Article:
#759: Molly by Bearfoot
In 1949, Terry Danko was born in Greens Corners, Ontario, north of Lake Erie. In his childhood he learned a number of instruments and, according to hi biographer, Carol Caffin, Danko had his own radio show at the age of twelve. He was also a regular performer before he entered his teens in Turkey Point by Lake Erie. In 1967, then eighteen-year-old Danko met fellow musician Jim Atkinson. The duo formed Tin Pan Alley in 1968, along with drummer,Tom Wells. They were a regular act in the circuit in and around Brantford, Ontario. Danko’s brother, Rick, was part of the band with rockabilly legend, Ronnie Hawkins. Once Hawkins got introduced to Tin Pan Alley, he persuaded Tony Danko and Jim Atkinson to join the Ronnie Hawkins’ Rock and Roll Revival and Traveling Medicine Show. Into the early 70’s they played with Ronnie Hawkins.
Another member of the band with Ronnie Hawkins was Dwayne Ford. Born in Edmonton in 1949, Ford had learned the piano from the age of five. He was a professional musician by the time he turned sixteen. Ford joined the Nomads while in Alberta. He moved to Toronto in 1970 and was hired on by Hawkins. By late 1971 Ford, Danko and Atkinson were feeling ready for a new challenge. The Threesome left Hawkins band and formed Atkinson, Danko and Ford. Two other members of Hawkins band, guitarist Hugh Brockie and Brian Hilton also joined up with the new trio which changed its name to Bearfoot.
In 1972 Atkinson, Danko and Ford released a debut album with all five bandmates as personnel for the recording. They re-released the album in 1973 titled as Bearfoot. A follow up album, Friends With Bearfoot, led to the release of the single, “Molly” in early 1974.
“Molly” is a song about a guy who loves a woman named Molly. Sometimes he sees the sun shine on her hair. Other times he sees the moon shine on her skin. The natural elements of sun, moon, hair and skin ~ and his having seen the light as a consequence of these things, are reflective of their lovemaking. Yet, the guy has also seen the rain fall on Molly’s sad blue eyes. There is a chance that she might not remain with him and he sings “without your love there ain’t nothing at all.” Each verse ends with his certain claim on her: “Molly, you belong to me.” But in the early 70’s, it might have been the case that Molly didn’t want to “belong” to anyone. Though, we don’t know from the song if Molly was a feminist.
The sentiment, “you belong to me,” goes back many decades in popular music across the 20th Century. Back in 1923 the Canadian singer, Henry Burr, sang a Top 5 hit called “You Know You Belong To Someone Else (So Why Don’t You Leave Me Alone).” In the 1920’s it was understood that in a coupled relationship you “belonged” to someone. And if you belonged to someone else, it was improper to stray from that persons affections. However, Gene Austin could sing all the way to the top of the charts in 1927, “Tonight You Belong To Me,” even though the person his character is spending time with belongs to somebody else. In 1952, Jo Stafford had a smash hit with “You Belong To Me.” The song was a reminder to one’s partner that they could travel far and wide, but needed to remember “when a dream appears” they had someone back home committed to them.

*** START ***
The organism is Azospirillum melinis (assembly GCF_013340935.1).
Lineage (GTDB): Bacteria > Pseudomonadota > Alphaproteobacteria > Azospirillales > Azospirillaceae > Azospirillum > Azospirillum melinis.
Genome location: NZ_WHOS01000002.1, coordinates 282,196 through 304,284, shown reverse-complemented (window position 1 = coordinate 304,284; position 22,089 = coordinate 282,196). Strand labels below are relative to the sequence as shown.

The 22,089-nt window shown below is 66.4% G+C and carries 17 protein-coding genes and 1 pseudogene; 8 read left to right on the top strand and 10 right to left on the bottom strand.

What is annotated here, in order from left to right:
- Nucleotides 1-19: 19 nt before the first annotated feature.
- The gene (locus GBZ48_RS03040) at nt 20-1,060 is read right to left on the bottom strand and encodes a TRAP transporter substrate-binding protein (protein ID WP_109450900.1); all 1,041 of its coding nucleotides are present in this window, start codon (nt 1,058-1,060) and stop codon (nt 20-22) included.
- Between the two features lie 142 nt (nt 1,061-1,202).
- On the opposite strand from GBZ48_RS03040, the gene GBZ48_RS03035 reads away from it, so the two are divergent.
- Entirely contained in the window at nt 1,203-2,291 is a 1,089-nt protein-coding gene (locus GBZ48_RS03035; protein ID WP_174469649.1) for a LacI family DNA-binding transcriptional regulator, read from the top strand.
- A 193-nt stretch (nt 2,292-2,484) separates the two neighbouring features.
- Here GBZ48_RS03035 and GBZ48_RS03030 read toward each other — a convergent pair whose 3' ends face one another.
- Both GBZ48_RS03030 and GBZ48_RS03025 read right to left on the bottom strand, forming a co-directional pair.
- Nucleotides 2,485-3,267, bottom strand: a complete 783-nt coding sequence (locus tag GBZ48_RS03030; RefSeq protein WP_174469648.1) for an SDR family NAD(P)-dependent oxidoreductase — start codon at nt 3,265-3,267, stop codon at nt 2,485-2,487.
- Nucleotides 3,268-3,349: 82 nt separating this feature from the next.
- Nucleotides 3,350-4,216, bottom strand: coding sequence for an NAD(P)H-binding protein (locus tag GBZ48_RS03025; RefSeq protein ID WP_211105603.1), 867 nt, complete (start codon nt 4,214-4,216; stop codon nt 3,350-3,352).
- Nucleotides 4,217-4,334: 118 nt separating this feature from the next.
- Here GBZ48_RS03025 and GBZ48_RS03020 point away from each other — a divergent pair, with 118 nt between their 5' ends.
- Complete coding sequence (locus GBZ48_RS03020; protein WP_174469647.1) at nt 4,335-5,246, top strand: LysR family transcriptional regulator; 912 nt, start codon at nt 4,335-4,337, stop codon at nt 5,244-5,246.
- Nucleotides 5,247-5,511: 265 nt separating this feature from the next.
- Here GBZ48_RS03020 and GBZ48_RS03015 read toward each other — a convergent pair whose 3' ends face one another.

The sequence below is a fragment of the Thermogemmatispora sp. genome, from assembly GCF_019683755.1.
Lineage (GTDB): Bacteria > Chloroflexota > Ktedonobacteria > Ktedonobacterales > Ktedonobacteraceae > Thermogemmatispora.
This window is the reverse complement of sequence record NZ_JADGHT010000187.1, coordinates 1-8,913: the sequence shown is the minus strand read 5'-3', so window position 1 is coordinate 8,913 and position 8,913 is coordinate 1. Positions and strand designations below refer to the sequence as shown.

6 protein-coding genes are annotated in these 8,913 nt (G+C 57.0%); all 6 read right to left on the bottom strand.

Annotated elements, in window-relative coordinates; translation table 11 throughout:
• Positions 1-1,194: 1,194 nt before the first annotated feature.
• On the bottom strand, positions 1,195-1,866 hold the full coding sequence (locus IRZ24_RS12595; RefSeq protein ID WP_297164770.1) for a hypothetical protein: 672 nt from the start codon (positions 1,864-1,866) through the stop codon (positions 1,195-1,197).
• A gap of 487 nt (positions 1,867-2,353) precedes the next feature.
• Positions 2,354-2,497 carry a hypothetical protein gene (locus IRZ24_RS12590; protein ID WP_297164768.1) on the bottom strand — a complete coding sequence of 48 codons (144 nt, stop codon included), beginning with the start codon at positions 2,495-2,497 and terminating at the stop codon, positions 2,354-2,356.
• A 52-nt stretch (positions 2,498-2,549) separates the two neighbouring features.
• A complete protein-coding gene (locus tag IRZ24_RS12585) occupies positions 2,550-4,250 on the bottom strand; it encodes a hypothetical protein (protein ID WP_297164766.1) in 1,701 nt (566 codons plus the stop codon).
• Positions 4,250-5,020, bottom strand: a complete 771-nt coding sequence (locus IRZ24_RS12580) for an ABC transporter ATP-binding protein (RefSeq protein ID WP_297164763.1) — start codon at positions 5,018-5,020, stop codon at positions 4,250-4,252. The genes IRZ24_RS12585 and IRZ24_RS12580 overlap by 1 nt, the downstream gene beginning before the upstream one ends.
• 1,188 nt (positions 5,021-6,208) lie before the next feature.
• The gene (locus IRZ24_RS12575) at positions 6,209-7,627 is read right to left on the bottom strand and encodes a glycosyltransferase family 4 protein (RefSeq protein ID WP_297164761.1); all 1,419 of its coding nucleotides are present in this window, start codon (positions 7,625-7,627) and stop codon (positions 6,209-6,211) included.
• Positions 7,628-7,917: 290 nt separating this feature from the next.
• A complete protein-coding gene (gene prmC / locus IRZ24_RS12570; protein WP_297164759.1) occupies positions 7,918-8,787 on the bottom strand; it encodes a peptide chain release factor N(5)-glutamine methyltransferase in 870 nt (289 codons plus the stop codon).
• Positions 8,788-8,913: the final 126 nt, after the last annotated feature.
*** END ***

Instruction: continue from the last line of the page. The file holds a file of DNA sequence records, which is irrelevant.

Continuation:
“Molly” climbed to #12 in Vancouver and St. John’s (NFLD) and #28 in Toronto. Barefoot split up after the second album. There was a third album called Passing Time. It was credited to Dwayne Ford and Friends. The “friends” included Jim Atkinson and Hugh Brockie and several studio musicians who joined Dwayne Ford for the recording. In this new iteration, Bearfoot’s follow up single, “Passing Time” was a Top 20 hit in Toronto and Hamilton and peaked at #23 in Vancouver’s CKLG. The third Bearfoot album was also released due to Columbia records requiring Bearfoot to complete contractual obligations to the label.
Dwayne Ford was a musician on a 1974 album for the Canadian duo, Gary & Dave. He also was a studio musician on recordings with Shirley Eikhard, Patsy Gallant, Michel Pagliaro, Donovan, Tom Middleton and April Wine. Ford has kept on creating new material and released an album, On The Other Side, in 2007.
Meanwhile, Tony Danko appeared alongside Gary Busey in the 1978 film, The Buddy Holly Story. Tony and his brother Rick, and Jim Atkinson, were a trio named Rendezvous, based in Malibu, California. Tony Danko writes that he and Jim Atkinson had left for Hollywood. For almost a decade they pursued session work as well as acting. Atkinson was also part of a San Francisco based folk band for a number of years. Danko returned to Canada in 1985 and reformed Barefoot along with Atkinson and other musicians. In 1986-87, Danko and Atkinson joined up with Ronnie Hawkins for several world tours in 1986 and 1987. After that both went on to solo careers.
According to an article in the Brantford Expositor in 2008, Barefoot had a reunion in Simcoe, Ontario, in the summer of 2006. At that concert Terry Danko, Jim Atkinson and several others played to rave reviews.
April 20, 2018
Terry Danko, Bearfoot, Canadian bands.com.
Carol Caffin, Terry Danko Authorized Biography, 2007.
Dwayne Ford and Doug Grant, Dwayne Ford – bio, Canadian Bands.com.
Glen Silverthorn, Atkinson’s Talent Comes Naturally, Brantford Expositor, Brantford, Ontario, November 6, 2008.
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